In its present incarnation, the horror comes not from bloodthirsty lynch mobs or cross-burning bands of terrorists encased in white, but the unpredictable danger of the routine. One sees it in the overwhelming anxiety and fear building in Bland as she realizes that her failure to bow to the officer's bewildering commands will cost her more than a traffic ticket. T hose who cannot understand Sandra Bland's shrieks of terror and her attempts to resist miss the point. Ralph Ellison captured it best in his classic novel Invisible Man when the protagonist acknowledges how debilitating it is "to repress not only his emotions but his humanity . . . [to be] invisible, a walking personification of the Negative, . . . the mechanical man!" It is an expression of emotion that competes fruitlessly with the power and privilege of white officers armed with their own fears and a license to use deadly force.
We see it in the frightening rage of McKinney patrolman Eric Casebolt. Americans witnessed his anger in a June video, as he recklessly somersaulted into a crowd of youth, drew his service revolver to chase unarmed teens, and ultimately, trained his fury on 15-year-old Dajerria Becton who was clad only in a bikini. He slammed her to the grass, kneed her in the back and forced her head to the ground. As one of the partygoers, Tatyana Rhodes, recounted, "He was just aggressive for no reason at all. It was horrible."
Horrible indeed: but far from rare.
Noteworthy books by scholars such as Kali Gross and Cheryl Hicks have powerfully documented the historic injustices faced by Black women in the criminal justice system where white supremacy generally trumped justice for poor and working class Black women. Sandra Bland defies simple classification as either. Neither her college education nor her vibrant smile made her a victim. She was female and she was Black. That, like Raynette Turner, made her invisible.
At the same time, complaints of fatigue have surfaced—in spite of the continued documented cases of police violence against African Americans—over the din of the Black Lives Matter Movement. Yet in the national news, there is growing outrage over a dentist luring and killing a lion on safari. The incident touched so many people that the Empire State Building cast an image of the lion along with other endangered species on its façade, earning criticism from proponents of the Black Lives Matter movement. They are baffled at the lack of compassion for human life.
Perhaps if Sandra Bland, Raynette Turner, and the other women who have died were lions, then the majority of Americans could understand why the deafening indifference to their deaths wounds our pride. Not in the racially divisive sense that some will want to read it but in the broader context of our shared humanity. Basic civility should breed, at the very least, empathy. This is the hallmark of invisibility for one cannot feel for what cannot be seen. Those of us who demand it are chastised for being irresponsible or for fanning the flames of racial discord.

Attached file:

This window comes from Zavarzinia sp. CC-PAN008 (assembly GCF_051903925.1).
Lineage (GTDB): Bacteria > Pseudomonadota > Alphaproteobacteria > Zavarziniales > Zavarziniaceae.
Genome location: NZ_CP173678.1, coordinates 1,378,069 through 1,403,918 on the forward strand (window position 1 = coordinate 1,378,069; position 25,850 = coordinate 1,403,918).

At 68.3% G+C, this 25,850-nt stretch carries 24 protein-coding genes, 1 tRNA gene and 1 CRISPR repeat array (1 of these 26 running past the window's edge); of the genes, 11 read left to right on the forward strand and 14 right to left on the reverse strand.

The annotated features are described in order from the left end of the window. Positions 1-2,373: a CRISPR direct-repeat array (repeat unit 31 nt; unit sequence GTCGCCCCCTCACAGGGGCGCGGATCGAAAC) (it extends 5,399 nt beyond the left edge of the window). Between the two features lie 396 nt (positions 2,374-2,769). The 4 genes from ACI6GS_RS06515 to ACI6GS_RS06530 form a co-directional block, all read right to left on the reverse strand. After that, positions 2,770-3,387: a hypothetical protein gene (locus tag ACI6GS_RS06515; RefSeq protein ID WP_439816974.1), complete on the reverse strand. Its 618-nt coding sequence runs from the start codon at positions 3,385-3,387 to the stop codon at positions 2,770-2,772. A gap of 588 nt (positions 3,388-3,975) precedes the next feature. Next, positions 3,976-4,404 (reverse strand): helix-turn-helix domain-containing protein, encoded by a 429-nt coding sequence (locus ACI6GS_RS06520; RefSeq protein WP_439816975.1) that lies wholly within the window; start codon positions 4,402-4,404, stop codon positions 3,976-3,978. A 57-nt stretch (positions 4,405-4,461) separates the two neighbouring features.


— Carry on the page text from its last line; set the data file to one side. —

Ellison again masterfully highlighted the conundrum in the prologue, Invisible Man. "I am one of the most irresponsible beings that ever lived. Irresponsibility is part of my invisibility; any way you face it, it is a denial. But to whom can I be responsible, and why should I be, when you refuse to see me?"
We may know their names and we have been introduced to members of their families, but we will never know Sandra Bland or Raynette Turner. We lost that opportunity when they "slipped the surly bounds of earth" while in the control of those supposedly dedicated to serve and protect.
In the tragedy of their absence, we are left to contemplate their pain and our own as we attempt to navigate the sea of indifference that threatens to swallow even the shallow memories they leave in their wake. It is an indifference. As a man of color, I understand better now. I have two daughters, one eleven and one thirteen.
This past month has been a brutal reminder of the danger they face in the public sphere. We all face the challenge of truly seeing beyond our own entry point the travails of our sisters who make up roughly 13% of the female population in the United States, but who remain largely on the margins in the hearts and minds of their fellow citizens—and often in their own communities.
Black Lives Matter. It bears repeating for our wives, mothers and daughters as well as for our sons. We should #SayHerName.